- Social / political context
- Religious / philosophical context
- Literary context
- The Bible: Creation: see Religious / philosophical context
- The Prometheus myth
- The doppelganger
- The monster's reading: Plutarch, Milton and Goethe
- The Romantics: Coleridge, Lamb, Southey, de Quincey
- Title page to the first edition
- Volume 1
- Volume 2
- Volume 3
The development of life
Erasmus Darwin (1731-1802), the grandfather of Charles Darwin, was born in Nottinghamshire, educated at Cambridge and practised as a physician in Lichfield, Staffordshire, where he also established a botanical garden. He was also a founder member of the Lunar Society, a group of scientists, inventors and manufacturers who met in Birmingham and who played a central role in the development of the Industrial Revolution in the West Midlands. He was a poet as well as a physician, and published two long poems, namely The Loves of the Plants (1789) and The Economy of Vegetation (1791) - while The Temple of Nature, or The Origin of Society, was published posthumously in 1803. In these poems and in his prose work Zoonomia (1794-96), Darwin:
- writes about the nature of organic life
- sets out a theory of its development that anticipates the evolutionary ideas that his grandson Charles published in On the Origin of Species (1859).
Use by Mary Shelley
Erasmus Darwin's name is to be found in the first sentence of the Preface to Frankenstein as an authority who thinks that the central event of the story – Victor Frankenstein's animation of his creature – is ‘of not impossible occurrence'. Darwin, of course, died in 1802 and therefore could not have read Frankenstein and given his opinion as to its probability. What Percy Shelley (who wrote the Preface for Mary) is referring to is the idea of live matter emerging from dead matter. He has in mind Darwin's report on how a mixture of flour and water in his laboratory appeared to come to life by a process of spontaneous generation, and Mary Shelley herself refers to this incident in her 1831 Introduction to the novel.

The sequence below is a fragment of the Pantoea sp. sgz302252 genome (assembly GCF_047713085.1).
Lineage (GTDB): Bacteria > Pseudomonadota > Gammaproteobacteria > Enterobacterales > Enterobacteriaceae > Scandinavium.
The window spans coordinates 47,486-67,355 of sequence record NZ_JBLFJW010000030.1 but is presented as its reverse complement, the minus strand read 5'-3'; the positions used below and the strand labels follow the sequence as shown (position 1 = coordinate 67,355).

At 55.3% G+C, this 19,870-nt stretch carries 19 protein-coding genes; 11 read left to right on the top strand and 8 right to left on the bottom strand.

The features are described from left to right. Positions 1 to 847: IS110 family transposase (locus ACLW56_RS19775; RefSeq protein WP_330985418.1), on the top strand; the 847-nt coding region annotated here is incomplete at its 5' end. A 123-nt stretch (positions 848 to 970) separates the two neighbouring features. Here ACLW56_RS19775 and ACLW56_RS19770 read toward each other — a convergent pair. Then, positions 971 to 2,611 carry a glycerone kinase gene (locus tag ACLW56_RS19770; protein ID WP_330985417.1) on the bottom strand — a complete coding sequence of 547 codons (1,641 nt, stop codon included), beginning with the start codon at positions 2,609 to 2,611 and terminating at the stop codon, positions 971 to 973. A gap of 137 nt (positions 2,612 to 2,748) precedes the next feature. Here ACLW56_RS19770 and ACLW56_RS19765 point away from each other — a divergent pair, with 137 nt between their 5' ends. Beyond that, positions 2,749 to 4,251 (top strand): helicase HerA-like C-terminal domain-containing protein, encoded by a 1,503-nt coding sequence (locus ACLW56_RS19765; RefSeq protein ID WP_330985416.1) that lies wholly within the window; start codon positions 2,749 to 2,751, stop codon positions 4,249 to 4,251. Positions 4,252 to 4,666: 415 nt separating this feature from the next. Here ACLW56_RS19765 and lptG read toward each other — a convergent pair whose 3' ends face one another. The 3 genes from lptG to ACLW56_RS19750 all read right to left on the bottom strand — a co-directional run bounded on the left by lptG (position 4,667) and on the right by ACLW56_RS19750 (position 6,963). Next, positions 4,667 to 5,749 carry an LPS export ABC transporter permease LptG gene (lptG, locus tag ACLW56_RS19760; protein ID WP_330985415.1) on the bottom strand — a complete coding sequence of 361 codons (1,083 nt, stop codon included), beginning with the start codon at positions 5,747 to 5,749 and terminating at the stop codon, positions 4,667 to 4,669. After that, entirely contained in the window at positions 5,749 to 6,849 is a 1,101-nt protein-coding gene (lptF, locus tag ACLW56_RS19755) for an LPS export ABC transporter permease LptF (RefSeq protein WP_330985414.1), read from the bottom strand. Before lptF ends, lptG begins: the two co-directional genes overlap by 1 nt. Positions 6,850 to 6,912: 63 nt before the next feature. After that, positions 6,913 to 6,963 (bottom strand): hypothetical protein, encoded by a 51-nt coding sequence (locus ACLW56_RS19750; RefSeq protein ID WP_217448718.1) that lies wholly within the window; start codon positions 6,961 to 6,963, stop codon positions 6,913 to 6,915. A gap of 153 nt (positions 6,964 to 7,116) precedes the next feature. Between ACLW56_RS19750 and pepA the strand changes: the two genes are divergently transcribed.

For Darwin, spontaneous generation was certainly one means by which life might emerge. Other means included:
- those organisms and species that reproduce by a solitary paternal process
- reproduction by hermaphroditic creatures.
However, he believed that, in evolutionary terms, these were crude mechanisms and that:
- sexual reproduction, requiring the contributions of both a male and female parent, was the most advanced evolutionary level of reproduction
- the process by which this means of reproduction had developed had been slow and gradual.
Indeed, as Charles Darwin would argue, nearly sixty years after his grandfather's death, it was a process that had emerged over many millions of years.
Victor Frankenstein's intervention
Victor Frankenstein is too impatient, ambitious and self-centred to accept the slow pace of evolution:
- his intervention in natural processes, which, from a Christian point of view, usurps the power of creation reserved for God, is in Darwin's terms a disruption of those processes
- by using chemical means to put together his creature, he short-circuits the natural cycle required for the creation of new life, and the result of his experiment is, in effect, an evolutionary step backwards.
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